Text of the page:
February 28, 2022
Sotheby’s big NFT auction went from $30 million to zero in the blink of an eye on Wednesday night, February 23, reports Fortune magazine.
What exactly are NFTs? An NFT, which stands for non-fungible token, is a unique unit of data employing technology that allows digital content—from videos to songs to images—to become logged and authenticated on cryptocurrency blockchains, primarily Ethereum, Artnews says. Once content is logged onto the blockchain, every transaction from transfers to sales is recorded on-chain, creating an easily accessible ledger of provenance and price history. The main impact of NFTs is making it easy to own and sell digital content.
The auction house had planned the sale of a collection of 104 non-fungible tokens (NFTs) for up to an estimated $30 million at its New York City location on Wednesday evening. But 25 minutes after the auction was scheduled to begin, the consignor backed out of the sale, tweeting that he decided to “hodl,” or hold, on to the digital asset instead.
The anonymous collector who goes by 0x650d on Twitter then posted an aging 2015 Drake meme.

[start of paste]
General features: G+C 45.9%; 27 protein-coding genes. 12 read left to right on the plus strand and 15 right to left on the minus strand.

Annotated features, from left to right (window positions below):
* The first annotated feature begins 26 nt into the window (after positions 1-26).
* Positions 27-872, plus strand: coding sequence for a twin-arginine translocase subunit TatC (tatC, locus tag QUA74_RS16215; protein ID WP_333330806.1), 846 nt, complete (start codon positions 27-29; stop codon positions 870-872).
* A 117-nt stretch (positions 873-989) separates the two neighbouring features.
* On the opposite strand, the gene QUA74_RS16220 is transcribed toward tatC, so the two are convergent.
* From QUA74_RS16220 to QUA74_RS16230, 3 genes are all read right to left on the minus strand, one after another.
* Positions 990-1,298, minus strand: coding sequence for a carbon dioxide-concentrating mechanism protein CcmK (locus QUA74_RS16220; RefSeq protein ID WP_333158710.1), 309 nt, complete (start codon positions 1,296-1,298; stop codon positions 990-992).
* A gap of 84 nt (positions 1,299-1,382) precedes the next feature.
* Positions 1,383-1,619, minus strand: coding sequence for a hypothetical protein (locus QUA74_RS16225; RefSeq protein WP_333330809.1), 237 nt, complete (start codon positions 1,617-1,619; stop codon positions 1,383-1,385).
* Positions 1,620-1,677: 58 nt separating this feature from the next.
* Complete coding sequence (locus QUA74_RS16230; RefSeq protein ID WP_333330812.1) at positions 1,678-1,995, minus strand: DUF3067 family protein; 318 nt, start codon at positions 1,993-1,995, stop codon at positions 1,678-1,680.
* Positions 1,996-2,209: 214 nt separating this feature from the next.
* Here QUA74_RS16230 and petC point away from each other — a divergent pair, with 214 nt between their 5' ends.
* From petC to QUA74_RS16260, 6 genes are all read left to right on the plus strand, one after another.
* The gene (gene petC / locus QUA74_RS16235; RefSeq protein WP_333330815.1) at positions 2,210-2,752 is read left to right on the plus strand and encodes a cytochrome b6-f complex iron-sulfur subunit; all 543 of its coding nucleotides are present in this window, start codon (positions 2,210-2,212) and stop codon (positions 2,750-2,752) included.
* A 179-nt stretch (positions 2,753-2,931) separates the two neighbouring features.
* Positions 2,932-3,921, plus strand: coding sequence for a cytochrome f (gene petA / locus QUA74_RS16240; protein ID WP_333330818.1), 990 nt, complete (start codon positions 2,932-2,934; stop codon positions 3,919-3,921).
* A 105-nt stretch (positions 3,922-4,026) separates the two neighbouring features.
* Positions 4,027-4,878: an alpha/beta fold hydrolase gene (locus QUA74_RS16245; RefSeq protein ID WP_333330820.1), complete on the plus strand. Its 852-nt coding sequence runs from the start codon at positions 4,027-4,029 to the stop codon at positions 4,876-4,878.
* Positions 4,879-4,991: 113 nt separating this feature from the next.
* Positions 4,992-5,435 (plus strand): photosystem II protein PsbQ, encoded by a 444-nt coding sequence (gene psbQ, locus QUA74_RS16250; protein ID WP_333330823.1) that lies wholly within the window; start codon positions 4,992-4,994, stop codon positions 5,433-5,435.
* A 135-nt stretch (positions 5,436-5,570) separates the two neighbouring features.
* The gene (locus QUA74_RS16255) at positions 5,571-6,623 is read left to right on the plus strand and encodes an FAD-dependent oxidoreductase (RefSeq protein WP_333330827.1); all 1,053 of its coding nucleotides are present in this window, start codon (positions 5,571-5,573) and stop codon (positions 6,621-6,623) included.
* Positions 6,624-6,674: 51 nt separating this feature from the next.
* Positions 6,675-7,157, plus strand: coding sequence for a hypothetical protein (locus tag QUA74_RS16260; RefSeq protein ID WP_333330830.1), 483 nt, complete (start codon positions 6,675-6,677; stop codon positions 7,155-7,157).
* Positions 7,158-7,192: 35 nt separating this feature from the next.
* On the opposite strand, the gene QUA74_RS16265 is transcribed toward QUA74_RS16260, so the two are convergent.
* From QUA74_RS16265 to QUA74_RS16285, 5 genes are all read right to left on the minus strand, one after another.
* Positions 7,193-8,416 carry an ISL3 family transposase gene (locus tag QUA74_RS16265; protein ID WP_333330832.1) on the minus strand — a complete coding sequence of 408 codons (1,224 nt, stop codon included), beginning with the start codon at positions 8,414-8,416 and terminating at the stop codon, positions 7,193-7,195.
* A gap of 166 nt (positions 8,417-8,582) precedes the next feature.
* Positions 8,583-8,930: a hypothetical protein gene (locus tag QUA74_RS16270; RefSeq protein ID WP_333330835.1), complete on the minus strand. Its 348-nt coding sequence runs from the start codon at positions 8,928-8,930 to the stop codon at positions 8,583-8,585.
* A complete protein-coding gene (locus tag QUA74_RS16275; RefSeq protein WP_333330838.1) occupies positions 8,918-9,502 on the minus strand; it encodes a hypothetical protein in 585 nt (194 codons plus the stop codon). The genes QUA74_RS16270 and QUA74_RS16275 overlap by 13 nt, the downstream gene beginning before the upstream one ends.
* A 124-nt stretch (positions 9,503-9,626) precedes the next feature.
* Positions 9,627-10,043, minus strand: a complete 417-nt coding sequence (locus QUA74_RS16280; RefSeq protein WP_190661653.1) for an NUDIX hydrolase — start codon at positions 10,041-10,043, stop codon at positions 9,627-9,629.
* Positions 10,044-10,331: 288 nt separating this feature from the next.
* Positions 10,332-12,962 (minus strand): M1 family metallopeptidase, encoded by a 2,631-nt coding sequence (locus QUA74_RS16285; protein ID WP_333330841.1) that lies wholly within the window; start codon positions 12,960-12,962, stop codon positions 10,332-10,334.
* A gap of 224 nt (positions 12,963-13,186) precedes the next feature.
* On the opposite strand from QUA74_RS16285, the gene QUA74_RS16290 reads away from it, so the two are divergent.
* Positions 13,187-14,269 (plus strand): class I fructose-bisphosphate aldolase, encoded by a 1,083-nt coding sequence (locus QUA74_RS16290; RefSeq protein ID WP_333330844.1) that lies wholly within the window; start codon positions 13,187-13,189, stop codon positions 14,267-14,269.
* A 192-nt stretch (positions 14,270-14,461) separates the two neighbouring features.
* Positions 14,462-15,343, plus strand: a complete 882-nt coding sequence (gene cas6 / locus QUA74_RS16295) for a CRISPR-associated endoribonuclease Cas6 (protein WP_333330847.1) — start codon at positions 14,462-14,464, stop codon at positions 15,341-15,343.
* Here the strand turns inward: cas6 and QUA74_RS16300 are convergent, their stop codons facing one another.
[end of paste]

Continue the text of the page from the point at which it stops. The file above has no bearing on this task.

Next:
In the crypto world, Fortune notes, rug pulls or rugging are when a developer abandons a project after taking an investor’s funds.
The last-minute withdrawal of the collection of blockchain-based pixelated collectibles, otherwise known as CryptoPunks, shocked the Sotheby’s sale room according to a report by The New York Times, and deepened the valley between highbrow art institutions and the cyberpunk culture surrounding blockchain.
Sotheby’s spokesman Derek Parsons said in a statement on Wednesday night that “the lot was withdrawn prior to the sale following discussions with the consignor.” Other specialists told The New York Times that auction withdrawals typically happen when there are legal concerns or a fear that the reserve price won’t be met.
People in the NFT community are hurt and worried about credibility damage.
Others argue that Sotheby’s wasn’t rugged at all, but instead the collector 0x650d couldn’t clear the minimum reserve so he pulled out to save face.
Farokh.eth tweeted afterward, “It was embarrassing. For all of us in the space.”
On Reddit, user RdudeDdude posted, “It’s annoying to see how ‘successful’ these scammers seem to be. Regardless of whether they will get caught, it’s bad publicity.”
User XnoonefromnowhereX quickly retorted, “No one scammed here that I can see. Just a loss of face for Sotheby’s and this guy reinforcing some negative stereotypes about crypto culture.”
Others think this is a time of bubbles imploding. Still others made references to the approaching doomsday and whether or not any of this matters at all.
Research contact: @FortuneMagazine